We set off to the larger supermarket, Massy’s, where Waitrose products at inflated prices nestle smugly amongst the local stock. We are spoilt for choice and select chicken and salad for our evening meal, corned beef in a tin with a key! [a throwback to my childhood] and ‘Banks’ beers. The corned beef is welcome after the lacklustre hotel breakfast offering-a couple of pieces of watermelon plus 2 miniature slices of toast and some rough coffee.

Later we wander along to the beach with towels and books to while away a few hours beneath a palm tree while Henny-Penny and her two small chicks scratch in the sand around and beneath the sun loungers.

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A cockney middle-aged couple manhandle a wheelchair across the white sand, its passenger a very elderly woman, in all likelihood an aged parent. They settle next to a geriatric gent carrying a portable oxygen tank from which a tube leads to his nostrils. Nevertheless he gamely sets up his towel and prepares for some sun. Maybe Husband and I are not so infirm after all…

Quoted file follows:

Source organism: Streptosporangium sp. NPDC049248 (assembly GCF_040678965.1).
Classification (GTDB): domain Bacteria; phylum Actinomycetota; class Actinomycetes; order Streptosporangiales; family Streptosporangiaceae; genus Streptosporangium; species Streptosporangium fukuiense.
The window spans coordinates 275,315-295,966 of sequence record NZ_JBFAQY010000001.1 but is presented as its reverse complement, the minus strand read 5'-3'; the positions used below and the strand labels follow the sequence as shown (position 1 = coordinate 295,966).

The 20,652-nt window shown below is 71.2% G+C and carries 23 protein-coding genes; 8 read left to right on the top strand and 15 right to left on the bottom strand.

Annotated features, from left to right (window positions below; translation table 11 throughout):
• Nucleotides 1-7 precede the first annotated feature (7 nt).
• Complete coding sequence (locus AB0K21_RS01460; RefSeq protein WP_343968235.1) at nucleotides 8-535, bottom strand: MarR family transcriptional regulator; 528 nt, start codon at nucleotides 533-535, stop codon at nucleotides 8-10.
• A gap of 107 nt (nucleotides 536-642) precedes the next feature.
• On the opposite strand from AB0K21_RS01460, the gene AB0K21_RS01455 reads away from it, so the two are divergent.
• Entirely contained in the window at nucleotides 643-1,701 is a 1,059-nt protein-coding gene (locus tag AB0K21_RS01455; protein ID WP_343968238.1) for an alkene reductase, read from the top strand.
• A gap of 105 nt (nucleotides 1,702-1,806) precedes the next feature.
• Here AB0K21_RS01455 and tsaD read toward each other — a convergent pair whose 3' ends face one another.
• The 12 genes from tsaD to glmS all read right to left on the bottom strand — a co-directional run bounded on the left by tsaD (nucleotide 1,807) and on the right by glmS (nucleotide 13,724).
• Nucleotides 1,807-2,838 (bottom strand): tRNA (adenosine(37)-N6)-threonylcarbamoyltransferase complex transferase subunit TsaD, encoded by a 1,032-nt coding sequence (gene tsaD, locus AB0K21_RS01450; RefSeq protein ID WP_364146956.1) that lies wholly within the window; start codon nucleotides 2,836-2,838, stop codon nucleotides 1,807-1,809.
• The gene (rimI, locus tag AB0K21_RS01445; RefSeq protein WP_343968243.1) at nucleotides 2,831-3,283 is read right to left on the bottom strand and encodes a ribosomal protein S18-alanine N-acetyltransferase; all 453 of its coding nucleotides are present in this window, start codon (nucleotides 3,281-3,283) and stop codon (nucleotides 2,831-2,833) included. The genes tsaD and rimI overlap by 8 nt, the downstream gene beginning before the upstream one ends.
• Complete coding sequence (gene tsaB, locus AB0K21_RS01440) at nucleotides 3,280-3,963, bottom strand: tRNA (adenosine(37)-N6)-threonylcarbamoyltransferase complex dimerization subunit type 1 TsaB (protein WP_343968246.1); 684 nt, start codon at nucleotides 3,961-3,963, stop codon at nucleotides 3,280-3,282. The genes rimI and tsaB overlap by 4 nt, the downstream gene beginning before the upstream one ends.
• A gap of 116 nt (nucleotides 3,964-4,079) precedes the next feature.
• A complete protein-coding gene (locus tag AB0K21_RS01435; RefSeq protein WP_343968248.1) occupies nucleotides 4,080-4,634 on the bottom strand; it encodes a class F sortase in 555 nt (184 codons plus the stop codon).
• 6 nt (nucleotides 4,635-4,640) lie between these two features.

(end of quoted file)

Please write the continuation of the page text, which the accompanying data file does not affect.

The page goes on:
Francine’s brother, Bruce has a room a few doors along from ours. He is a small, neat, dapper man in pristine shirt and gabardine shorts-slow to smile or respond, unlike brother-in-law Tom, whose large, blousy exterior matches his expansive personality. Tom tells us his brother-in-law was widowed only a year ago and has the beginnings of Alzheimer’s disease. A flimsy bamboo screen separates our tiny patio from theirs, making eavesdropping inevitable. Tom asks Bruce what arrangements he’s made for his funeral; ‘where does he want to be interred?’

‘They can do what they want with me!’ Bruce spits back. ‘Throw me in the lake!’ The reply is inaudible. Later, as I lie waiting for sleep I hear Francine making placatory noises as Bruce’s voice is raised, ‘I worked hard all my life-gave it 100%!’ His sister murmurs, ‘Shut up Bruce, shut up’…

Bajan escape continues next week.

When the High Tide of Expectation Drops to a Catastrophic Low

The research took some time. It was tricky finding a suitable date, near enough to the actual big day plus an itinerary that would be acceptable. It had been impossible to find a Rhine cruise that allowed us to drive overland to the embarkation point, so I’d had to select flights then change them [at a cost] because they were at some obscene hour of the morning like 6.30am. A 6.30am flight, as I pointed out to the lady on the phone hardly constituted a birthday treat, especially as airports these days require you to be there two hours before take-off. This would be 4.30am. 4.30am!